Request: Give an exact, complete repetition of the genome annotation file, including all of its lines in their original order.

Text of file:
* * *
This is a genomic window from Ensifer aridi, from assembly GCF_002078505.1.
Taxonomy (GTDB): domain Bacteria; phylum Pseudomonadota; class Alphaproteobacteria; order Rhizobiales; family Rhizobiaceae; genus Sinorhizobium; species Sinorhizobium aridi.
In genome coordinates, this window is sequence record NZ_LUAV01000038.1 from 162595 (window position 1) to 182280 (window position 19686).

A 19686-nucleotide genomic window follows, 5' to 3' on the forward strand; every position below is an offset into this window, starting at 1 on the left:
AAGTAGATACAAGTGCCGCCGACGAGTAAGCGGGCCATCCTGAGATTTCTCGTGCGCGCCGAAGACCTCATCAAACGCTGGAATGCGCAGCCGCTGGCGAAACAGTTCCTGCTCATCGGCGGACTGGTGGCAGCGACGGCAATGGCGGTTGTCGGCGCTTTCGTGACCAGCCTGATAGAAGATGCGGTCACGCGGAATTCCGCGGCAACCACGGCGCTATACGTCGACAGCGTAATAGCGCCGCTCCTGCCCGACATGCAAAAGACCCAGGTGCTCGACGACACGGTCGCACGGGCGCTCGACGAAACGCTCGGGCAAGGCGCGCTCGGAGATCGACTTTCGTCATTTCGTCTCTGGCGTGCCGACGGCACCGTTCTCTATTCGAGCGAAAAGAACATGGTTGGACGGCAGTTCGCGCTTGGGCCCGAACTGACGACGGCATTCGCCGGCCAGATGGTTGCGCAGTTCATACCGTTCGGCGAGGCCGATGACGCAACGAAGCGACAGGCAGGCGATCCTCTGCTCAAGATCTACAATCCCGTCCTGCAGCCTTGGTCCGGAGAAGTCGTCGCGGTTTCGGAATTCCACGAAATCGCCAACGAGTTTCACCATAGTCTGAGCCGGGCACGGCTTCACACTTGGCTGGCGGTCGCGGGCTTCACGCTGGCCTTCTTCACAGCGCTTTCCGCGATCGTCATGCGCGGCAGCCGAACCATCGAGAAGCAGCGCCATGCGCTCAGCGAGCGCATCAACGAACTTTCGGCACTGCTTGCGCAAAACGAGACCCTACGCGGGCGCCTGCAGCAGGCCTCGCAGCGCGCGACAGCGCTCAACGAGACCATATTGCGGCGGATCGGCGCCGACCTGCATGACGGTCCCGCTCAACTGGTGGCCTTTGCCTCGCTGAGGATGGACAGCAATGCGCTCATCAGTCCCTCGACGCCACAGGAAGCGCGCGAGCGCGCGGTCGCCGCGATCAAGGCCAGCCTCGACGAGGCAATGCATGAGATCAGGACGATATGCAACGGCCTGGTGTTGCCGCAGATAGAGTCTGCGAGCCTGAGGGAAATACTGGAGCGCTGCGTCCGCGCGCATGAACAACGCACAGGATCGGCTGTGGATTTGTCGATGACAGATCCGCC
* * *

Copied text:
This is a genomic window from Ensifer aridi, from assembly GCF_002078505.1.
Taxonomy (GTDB): domain Bacteria; phylum Pseudomonadota; class Alphaproteobacteria; order Rhizobiales; family Rhizobiaceae; genus Sinorhizobium; species Sinorhizobium aridi.
In genome coordinates, this window is sequence record NZ_LUAV01000038.1 from 162595 (window position 1) to 182280 (window position 19686).

A 19686-nucleotide genomic window follows, 5' to 3' on the forward strand; every position below is an offset into this window, starting at 1 on the left:
AAGTAGATACAAGTGCCGCCGACGAGTAAGCGGGCCATCCTGAGATTTCTCGTGCGCGCCGAAGACCTCATCAAACGCTGGAATGCGCAGCCGCTGGCGAAACAGTTCCTGCTCATCGGCGGACTGGTGGCAGCGACGGCAATGGCGGTTGTCGGCGCTTTCGTGACCAGCCTGATAGAAGATGCGGTCACGCGGAATTCCGCGGCAACCACGGCGCTATACGTCGACAGCGTAATAGCGCCGCTCCTGCCCGACATGCAAAAGACCCAGGTGCTCGACGACACGGTCGCACGGGCGCTCGACGAAACGCTCGGGCAAGGCGCGCTCGGAGATCGACTTTCGTCATTTCGTCTCTGGCGTGCCGACGGCACCGTTCTCTATTCGAGCGAAAAGAACATGGTTGGACGGCAGTTCGCGCTTGGGCCCGAACTGACGACGGCATTCGCCGGCCAGATGGTTGCGCAGTTCATACCGTTCGGCGAGGCCGATGACGCAACGAAGCGACAGGCAGGCGATCCTCTGCTCAAGATCTACAATCCCGTCCTGCAGCCTTGGTCCGGAGAAGTCGTCGCGGTTTCGGAATTCCACGAAATCGCCAACGAGTTTCACCATAGTCTGAGCCGGGCACGGCTTCACACTTGGCTGGCGGTCGCGGGCTTCACGCTGGCCTTCTTCACAGCGCTTTCCGCGATCGTCATGCGCGGCAGCCGAACCATCGAGAAGCAGCGCCATGCGCTCAGCGAGCGCATCAACGAACTTTCGGCACTGCTTGCGCAAAACGAGACCCTACGCGGGCGCCTGCAGCAGGCCTCGCAGCGCGCGACAGCGCTCAACGAGACCATATTGCGGCGGATCGGCGCCGACCTGCATGACGGTCCCGCTCAACTGGTGGCCTTTGCCTCGCTGAGGATGGACAGCAATGCGCTCATCAGTCCCTCGACGCCACAGGAAGCGCGCGAGCGCGCGGTCGCCGCGATCAAGGCCAGCCTCGACGAGGCAATGCATGAGATCAGGACGATATGCAACGGCCTGGTGTTGCCGCAGATAGAGTCTGCGAGCCTGAGGGAAATACTGGAGCGCTGCGTCCGCGCGCATGAACAACGCACAGGATCGGCTGTGGATTTGTCGATGACAGATCCGCC